But what we really ought to be talking about in most cases is apps.
A McKinsey & Company survey noted, “When we recently surveyed 250 CIOs on their mobility strategies, 56 percent reported strong demand from employees to support a wide range of mobile devices.” With no direct mention of applications you might think CIOs are reporting just that employees be allowed to use mobile devices, but dig deeper into this and similar surveys and you’ll find what CIOs and employees mean by “support a wide range of mobile devices” is really this: make applications available across all the myriad devices we might want to use.
When we say “mobility” is a driving factor for the adoption of a technology or an emerging methodology like DevOps, we don’t mean just the insatiable demand consumers have for engaging with you through mobile apps. We also mean your employees, who have an increasing appetite for engaging with business applications and tools through mobile apps.
For enterprises, mobile means apps as much as devices – and lots of them. If there is one area of enterprise concern that aligns well with the startup mentality of measuring the success of a DevOps approach by the number of deploys per , it is around mobile applications.
That’s because mobile apps change a lot. According to an Oracle-sponsored survey, “35 percent of midsize and large enterprise organizations update their application portfolio monthly, while an additional 34 percent update their applications quarterly. More than four-fifths (82 percent) of respondents expect those rates to increase over the next two years.”
That rate may seem trivial to organizations seeking to achieve “X deploys per day” but traditionally enterprises plan for a single change window a month, and if you can’t fit in that window, you’ll just have to wait. There’s only so much time – and so many cans of Mountain Dew one can drink – in a single Saturday night change window and these numbers don’t take into account existing applications – both new and updates to existing – that are being pushed out on a monthly basis.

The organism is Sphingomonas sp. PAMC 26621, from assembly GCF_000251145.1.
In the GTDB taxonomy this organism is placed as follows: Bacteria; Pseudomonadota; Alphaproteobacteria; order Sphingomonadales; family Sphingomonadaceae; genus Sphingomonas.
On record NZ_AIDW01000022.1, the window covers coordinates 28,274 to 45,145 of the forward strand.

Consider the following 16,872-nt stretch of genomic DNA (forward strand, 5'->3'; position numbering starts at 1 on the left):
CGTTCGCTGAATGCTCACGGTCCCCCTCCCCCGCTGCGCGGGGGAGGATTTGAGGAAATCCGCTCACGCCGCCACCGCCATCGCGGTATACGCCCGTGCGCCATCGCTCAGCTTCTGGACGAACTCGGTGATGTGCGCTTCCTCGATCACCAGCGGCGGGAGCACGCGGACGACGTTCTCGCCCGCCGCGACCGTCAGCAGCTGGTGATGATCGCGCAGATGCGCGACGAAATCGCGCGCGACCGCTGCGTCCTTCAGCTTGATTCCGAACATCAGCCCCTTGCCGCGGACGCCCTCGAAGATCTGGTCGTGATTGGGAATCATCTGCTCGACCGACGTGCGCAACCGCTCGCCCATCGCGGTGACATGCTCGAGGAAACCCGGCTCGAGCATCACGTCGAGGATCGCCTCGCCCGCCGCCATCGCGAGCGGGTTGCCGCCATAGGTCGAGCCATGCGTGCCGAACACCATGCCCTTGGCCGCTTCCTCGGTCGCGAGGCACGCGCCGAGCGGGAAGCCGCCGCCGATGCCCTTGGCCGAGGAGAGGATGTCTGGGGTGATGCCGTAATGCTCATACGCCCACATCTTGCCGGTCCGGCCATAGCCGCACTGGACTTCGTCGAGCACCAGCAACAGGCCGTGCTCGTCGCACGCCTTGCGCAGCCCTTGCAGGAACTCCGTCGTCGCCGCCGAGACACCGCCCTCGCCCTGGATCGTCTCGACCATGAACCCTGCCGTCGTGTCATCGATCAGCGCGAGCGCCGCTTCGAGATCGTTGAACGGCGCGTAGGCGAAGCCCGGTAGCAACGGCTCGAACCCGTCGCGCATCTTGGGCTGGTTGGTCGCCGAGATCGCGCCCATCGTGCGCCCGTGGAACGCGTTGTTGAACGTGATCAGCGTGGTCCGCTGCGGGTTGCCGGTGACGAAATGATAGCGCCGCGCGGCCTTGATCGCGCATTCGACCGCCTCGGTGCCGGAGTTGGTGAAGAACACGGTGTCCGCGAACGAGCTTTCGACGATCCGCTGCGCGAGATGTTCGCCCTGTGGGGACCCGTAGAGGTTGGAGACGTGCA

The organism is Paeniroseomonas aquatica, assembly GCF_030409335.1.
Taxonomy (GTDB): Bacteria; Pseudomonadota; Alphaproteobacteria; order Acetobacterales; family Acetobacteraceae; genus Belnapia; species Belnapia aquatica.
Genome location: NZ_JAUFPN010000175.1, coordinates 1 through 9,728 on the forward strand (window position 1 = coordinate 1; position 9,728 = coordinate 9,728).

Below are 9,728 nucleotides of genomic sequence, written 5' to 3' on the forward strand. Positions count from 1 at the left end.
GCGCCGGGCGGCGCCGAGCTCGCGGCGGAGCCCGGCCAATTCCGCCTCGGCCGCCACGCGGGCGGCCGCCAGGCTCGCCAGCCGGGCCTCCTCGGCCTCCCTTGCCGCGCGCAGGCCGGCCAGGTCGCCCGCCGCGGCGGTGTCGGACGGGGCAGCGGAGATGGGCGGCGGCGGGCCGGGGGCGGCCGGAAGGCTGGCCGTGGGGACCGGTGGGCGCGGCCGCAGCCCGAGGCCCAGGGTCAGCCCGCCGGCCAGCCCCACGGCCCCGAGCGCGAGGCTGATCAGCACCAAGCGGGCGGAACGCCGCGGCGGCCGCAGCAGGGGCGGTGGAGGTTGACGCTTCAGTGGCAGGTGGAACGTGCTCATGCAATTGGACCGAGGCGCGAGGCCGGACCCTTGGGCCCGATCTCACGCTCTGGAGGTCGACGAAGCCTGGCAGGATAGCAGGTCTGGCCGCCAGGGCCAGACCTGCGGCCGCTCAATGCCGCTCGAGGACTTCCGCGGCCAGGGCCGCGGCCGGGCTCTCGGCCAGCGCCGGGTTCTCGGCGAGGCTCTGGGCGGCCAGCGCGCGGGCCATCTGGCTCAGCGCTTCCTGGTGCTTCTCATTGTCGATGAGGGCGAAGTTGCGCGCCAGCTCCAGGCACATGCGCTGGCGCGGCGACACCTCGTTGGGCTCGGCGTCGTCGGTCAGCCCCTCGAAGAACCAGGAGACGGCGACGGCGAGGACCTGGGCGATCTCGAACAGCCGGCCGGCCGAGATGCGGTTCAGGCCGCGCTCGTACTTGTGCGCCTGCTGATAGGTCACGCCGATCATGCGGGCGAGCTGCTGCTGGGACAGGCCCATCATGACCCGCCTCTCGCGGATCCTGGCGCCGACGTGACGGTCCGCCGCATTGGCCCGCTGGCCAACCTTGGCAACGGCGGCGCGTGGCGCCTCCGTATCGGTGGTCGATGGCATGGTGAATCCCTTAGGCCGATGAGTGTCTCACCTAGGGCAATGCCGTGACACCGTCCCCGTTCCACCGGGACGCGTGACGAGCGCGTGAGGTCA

A 2012 survey from VersionOne found 37% of organizations push 6-25 net new applications per year. Nearly half (46%) push 11-50 upgrades during the same time period. That’s atop an existing base of apps that must be managed, scaled and secured.
One of the ways DevOps is able to assist is through the optimization of deployment processes that take that app or app update to production. Whether it’s through value-stream mapping or Six Sigma or automation – or all of the above- the precepts of “lean” that underpin many DevOps concepts are invaluable to enterprises looking to up their number of deploys – even if it is just per window.
If you can automate and optimize deployment processes to fit 2 or 3 more applications into each window, you gain ground. And gain ground you must, because mobile isn’t going away and neither is cloud and neither is the application economy we’re running headlong into.
There is certainly room for operational improvement – and DevOps – in the enterprise to accommodate the increasing number of applications (mobile and otherwise) that need to get to market faster and with greater assurance of availability and competitive performance.
While strategies like continuous delivery and continuous deployment are eminently possible – and advisable – for mainframe development, applying them to mainframe infrastructure sometimes requires a cultural change to ensure everyone gets on board the agile release train. These are all challenges that can be solved – and must be ... Read More